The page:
'Governor' in the Bible
So now let Pharaoh [prepare ahead and] look for a man discerning and clear-headed and wise, and set him [in charge] over the land of Egypt [as governor under Pharaoh].
Now Joseph was the ruler over the land, and he was the one who sold [grain] to all the people of the land; and Joseph’s [half] brothers came and bowed down before him with their faces to the ground.
and they said to him, “Joseph is still alive, and indeed he is ruler over all the land of Egypt.” But Jacob was stunned and his heart almost stopped beating, because he did not believe them.
Ahab called Obadiah who was the governor of his house. (Now Obadiah feared the Lord greatly;
Then the king of Israel said, “Take Micaiah and return him to Amon, the governor of the city, and to Joash, the king’s son,
Then Josiah brought all the [idolatrous] priests from the cities of Judah, and desecrated the high places where the priests had burned incense [to idols], from Geba to Beersheba, [that is, north to south]; and he tore down the high places of the gates which were at the entrance of the gate of Joshua the governor of the city, which were on one’s left at the city gate.
Now over the people whom Nebuchadnezzar king of Babylon had left in the land of Judah, he appointed [as governor] Gedaliah the son of Ahikam, the son of Shaphan.
When all the captains of the forces, they and their men, heard that the king of Babylon had appointed Gedaliah governor, they came with their men to Gedaliah at Mizpah, namely, Ishmael the son of Nethaniah, and Johanan the son of Kareah, and Seraiah the son of Tanhumeth the Netophathite, and Jaazaniah the son of the Maacathite.
But in the seventh month Ishmael the son of Nethaniah, the son of Elishama, of the royal family [who had a claim to be governor], came with ten men and struck and killed Gedaliah and the Jews and the Chaldeans who were with him at Mizpah.
Then the king of Israel said, “Take Micaiah and return him to Amon the governor of the city and to Joash the king’s son,
Behold, Amariah the chief priest will be over you in all matters of the Lord, and Zebadiah the son of Ishmael, the governor of the house of Judah, in all the king’s matters; and the Levites will serve you as officers. Deal courageously, and may the Lord be with the upright.”
And Zichri, a warrior of Ephraim, killed Maaseiah the king’s son, and Azrikam the governor of the house, and Elkanah, who was second [in power] to the king.
In the eighteenth year of Josiah’s reign, when he had purged the land and the [Lord’s] house, he sent Shaphan the son of Azaliah, and Maaseiah the governor of the city, and Joah the son of Joahaz the recorder (secretary), to repair the house of the Lord his God.
All the articles of gold and of silver totaled 5,400. All these Sheshbazzar [the governor] brought up with the exiles who went from Babylon up to Jerusalem.
The governor told them that they should not eat of the most holy things [the priests’ food] until a priest stood up with Urim and Thummim [who by consulting these articles in his breastplate could determine God’s will in the matter].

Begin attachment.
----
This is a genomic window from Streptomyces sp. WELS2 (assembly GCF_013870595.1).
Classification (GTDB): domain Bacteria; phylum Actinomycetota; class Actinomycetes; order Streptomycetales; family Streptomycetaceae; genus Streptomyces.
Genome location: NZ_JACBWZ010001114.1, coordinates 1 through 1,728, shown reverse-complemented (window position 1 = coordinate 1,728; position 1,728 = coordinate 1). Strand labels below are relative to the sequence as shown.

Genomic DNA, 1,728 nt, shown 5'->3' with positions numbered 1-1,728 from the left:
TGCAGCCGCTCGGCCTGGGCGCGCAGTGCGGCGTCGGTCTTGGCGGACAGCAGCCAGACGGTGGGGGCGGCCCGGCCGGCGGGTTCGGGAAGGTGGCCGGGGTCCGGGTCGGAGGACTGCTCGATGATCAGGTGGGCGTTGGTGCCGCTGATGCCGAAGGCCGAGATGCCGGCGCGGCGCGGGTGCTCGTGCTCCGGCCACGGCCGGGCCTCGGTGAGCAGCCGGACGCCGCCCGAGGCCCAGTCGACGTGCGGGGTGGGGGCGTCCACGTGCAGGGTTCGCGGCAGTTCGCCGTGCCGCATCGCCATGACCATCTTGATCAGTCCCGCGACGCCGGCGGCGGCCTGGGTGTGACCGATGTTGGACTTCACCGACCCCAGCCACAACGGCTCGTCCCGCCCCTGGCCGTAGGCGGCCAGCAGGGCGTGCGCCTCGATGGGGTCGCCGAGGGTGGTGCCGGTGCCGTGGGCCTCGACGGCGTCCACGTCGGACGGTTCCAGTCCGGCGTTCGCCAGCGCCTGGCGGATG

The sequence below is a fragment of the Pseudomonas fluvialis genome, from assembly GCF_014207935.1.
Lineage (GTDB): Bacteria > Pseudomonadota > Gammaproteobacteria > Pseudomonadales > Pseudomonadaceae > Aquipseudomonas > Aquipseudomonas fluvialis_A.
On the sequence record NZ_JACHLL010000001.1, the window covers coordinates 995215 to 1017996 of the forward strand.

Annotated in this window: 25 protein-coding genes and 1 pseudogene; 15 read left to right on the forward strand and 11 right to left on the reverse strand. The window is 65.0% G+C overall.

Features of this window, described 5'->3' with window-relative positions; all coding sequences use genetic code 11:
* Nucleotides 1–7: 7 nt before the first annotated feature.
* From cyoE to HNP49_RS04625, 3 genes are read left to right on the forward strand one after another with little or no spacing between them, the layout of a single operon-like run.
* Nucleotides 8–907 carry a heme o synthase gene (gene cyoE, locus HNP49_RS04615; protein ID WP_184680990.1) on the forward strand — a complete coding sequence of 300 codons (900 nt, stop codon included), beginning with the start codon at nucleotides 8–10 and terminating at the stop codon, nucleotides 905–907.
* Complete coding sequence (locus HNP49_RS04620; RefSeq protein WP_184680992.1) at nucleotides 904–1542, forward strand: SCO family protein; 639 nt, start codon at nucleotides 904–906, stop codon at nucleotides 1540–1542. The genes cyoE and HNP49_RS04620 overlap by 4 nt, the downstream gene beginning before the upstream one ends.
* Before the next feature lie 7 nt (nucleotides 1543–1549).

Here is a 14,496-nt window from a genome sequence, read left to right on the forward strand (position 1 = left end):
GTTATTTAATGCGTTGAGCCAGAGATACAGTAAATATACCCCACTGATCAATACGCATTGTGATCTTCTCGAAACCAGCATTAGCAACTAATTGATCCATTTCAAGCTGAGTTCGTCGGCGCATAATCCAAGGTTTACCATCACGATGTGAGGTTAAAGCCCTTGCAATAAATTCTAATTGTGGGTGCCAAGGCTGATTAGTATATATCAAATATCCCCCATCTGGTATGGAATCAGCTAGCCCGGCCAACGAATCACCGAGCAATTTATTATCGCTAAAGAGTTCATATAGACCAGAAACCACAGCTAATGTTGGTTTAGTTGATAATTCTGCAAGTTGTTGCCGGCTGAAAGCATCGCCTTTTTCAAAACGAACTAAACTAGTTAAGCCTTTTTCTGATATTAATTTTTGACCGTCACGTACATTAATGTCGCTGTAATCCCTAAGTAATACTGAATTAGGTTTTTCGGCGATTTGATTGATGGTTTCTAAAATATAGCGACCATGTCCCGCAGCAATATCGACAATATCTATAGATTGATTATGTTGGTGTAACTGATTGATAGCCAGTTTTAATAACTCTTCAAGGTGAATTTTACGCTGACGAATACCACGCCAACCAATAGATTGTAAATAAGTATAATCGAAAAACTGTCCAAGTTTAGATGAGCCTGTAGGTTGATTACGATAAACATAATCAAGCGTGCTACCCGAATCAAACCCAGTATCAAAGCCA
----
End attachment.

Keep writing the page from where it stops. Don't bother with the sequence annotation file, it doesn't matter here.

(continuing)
they came to Zerubbabel [who was now governor] and to the heads of the fathers’ households and said to them, “Let us build with you, for we seek your God [and worship] just as you do; and we have sacrificed to Him since the days of Esarhaddon king of Assyria, who brought us up here.”
At that time Tattenai, the governor of the province on the west side of the [Euphrates] River, and Shethar-bozenai and their colleagues came to them and said, “Who issued you a decree and authorized you to rebuild this temple and to restore this wall (shrine)?”
This is a copy of the letter that Tattenai, governor of the province west of the [Euphrates] River, and Shethar-bozenai and his associates, the officials who were west of the River, sent to Darius the king.
Also the gold and silver utensils of the house of God which Nebuchadnezzar had taken from the temple in Jerusalem and had brought into the temple of Babylon, King Cyrus took from the temple of Babylon and had them given to a man whose name was Sheshbazzar, whom he had appointed governor.
“Now therefore, Tattenai, governor of the province west of the [Euphrates] River, Shethar-bozenai and your associates, the officials who are west of the River, keep far away from there.
Leave the work on this house of God alone; let the governor of the Jews and the Jewish elders rebuild this house of God on its site.
Then Tattenai, governor of the province west of the [Euphrates] River, with Shethar-bozenai and their associates carried out the decree with due diligence, just as King Darius had sent and commanded.
Next to them Melatiah the Gibeonite and Jadon the Meronothite, the men of Gibeon and of Mizpah, made repairs for the official seat (Jerusalem residence) of the governor [of the province] beyond the [Euphrates] River.
Moreover, from the day that I was appointed to be their governor in the land of Judah, from the twentieth year to the thirty-second year of King Artaxerxes, for twelve years, neither I nor my relatives have eaten the governor’s food allowance.
Now the following were prepared for each day: one ox and six choice sheep; also fowls (poultry) were prepared for me; and in intervals of ten days all sorts of wine was provided in abundance. Yet for all this, I did not demand the governor’s food allowance, because the servitude was heavy on this people.
The governor told them that they should not eat any of the most holy food until a priest arose with Urim and Thummim [to determine God’s will in the matter].
Some from among the heads of fathers’ households gave to the work. The governor gave to the treasury 1,000 gold drachmas, 50 basins, 530 priests’ garments.